|Singing Before The Tower of Bable
By Frank Barry
The paintings of Guity Novin are steeped in ancient tradition. They whisper to us as the wind whispers by the sea at midnight. In harmony they sing to us as all birds sang before the Tower of Bable. We did not heed them there. Their language we have now all but forgotten, though it returns to us in dreams and passions. The philosophical underpinning of her work is the pantheistic vision of the Sufi mystics, the intense experience of the divine of the human and of human emotion in this cosmos. It is home from which we in the West have long ago strayed. We have built our concrete structures in the wilderness but by night strange fires glow in the distance. Her vision will be familiar to all who feel the inadequacies of the Hellenic paradigm.
'`The atoms of Democritus
And Newton's Particles of light
Are sands upon the Red Sea shore.'
Where Israel's tents do shine so bright'
Ms. Novin uses the natural colours of her native Persian landscape - the turquoise of the mosques, the bright blue of the skies, the Indian brown of the old clay cities. She paints with materials distilled from the local sulphur and clay and from the blue and black dust dredged from the mines, in continuation of a tradition twenty-five hundred years old. Her techniques too have ancient roots. The influence of the Persian rug makers is obvious, as is that of the craftsmen who construct the mosaics that decorate the mosques. She has adapted to painting the craft of `Khatam' the most famous example of which is the Peacock Throne. In the traditional craft interweaving patterns are made by the painstaking process of arranging and embedding tiny pieces of ivory and coloured stones. Ms. Novin offers a synthesis of these ancient techniques and the influence the School of Paris.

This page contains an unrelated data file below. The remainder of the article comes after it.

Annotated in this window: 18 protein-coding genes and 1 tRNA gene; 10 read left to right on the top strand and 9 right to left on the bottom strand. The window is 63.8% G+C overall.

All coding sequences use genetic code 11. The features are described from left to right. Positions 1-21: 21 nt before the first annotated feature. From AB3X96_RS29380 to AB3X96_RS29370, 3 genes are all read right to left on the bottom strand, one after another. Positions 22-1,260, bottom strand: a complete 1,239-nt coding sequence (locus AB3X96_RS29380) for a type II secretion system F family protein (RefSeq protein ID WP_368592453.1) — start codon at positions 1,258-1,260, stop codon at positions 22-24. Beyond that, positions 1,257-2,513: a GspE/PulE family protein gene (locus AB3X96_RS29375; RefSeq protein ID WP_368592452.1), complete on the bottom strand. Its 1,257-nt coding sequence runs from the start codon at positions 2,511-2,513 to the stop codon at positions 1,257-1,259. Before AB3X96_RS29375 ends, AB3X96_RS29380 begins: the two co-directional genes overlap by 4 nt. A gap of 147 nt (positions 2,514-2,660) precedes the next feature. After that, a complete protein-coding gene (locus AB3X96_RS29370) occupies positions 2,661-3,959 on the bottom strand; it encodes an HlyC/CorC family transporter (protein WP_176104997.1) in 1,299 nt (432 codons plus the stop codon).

Since graduating from the College of decorative Arts in Teheran in 1970 Ms. Novin has given one-artist exhibitions in Iran, the Netherlands, and the United Kingdom, and has participated in several group exhibitions in these countries and in France. Her earliest shows, inspired by the Rubaiyat of Omar Khayam, and other Persian poets were `Expression of Silence' at Negar Gallery , and `Posthumous' at Sayhoon Gallery . In `Song of Dervishes' at Sayhoon Gallery [1975,] she began to explore the realm of Sufism and the Eastern parables, and continued to use these as a vehicle for her art in a 1978 exhibition in Nordeinde Gallery in the Netherlands, a 1979 show in Didsbury in Manchester, and a 1979 group exhibition at the National Theater in London, England. Her main exhibitions in Canadian Galleries has been `Lost Serenades' at The Brock Street Gallery, in Kingston , `Meditation' atTrillium Gallery in Ottawa , `Byzantium's Dreams' at Christopher Hughes Gallery in Toronto, 1983. Ms. Novin also works in pottery, animation and graphics. She currently resides with her family in Ottawa, and exhibits her works at Artex Gallery in the Byward Market of Ottawa.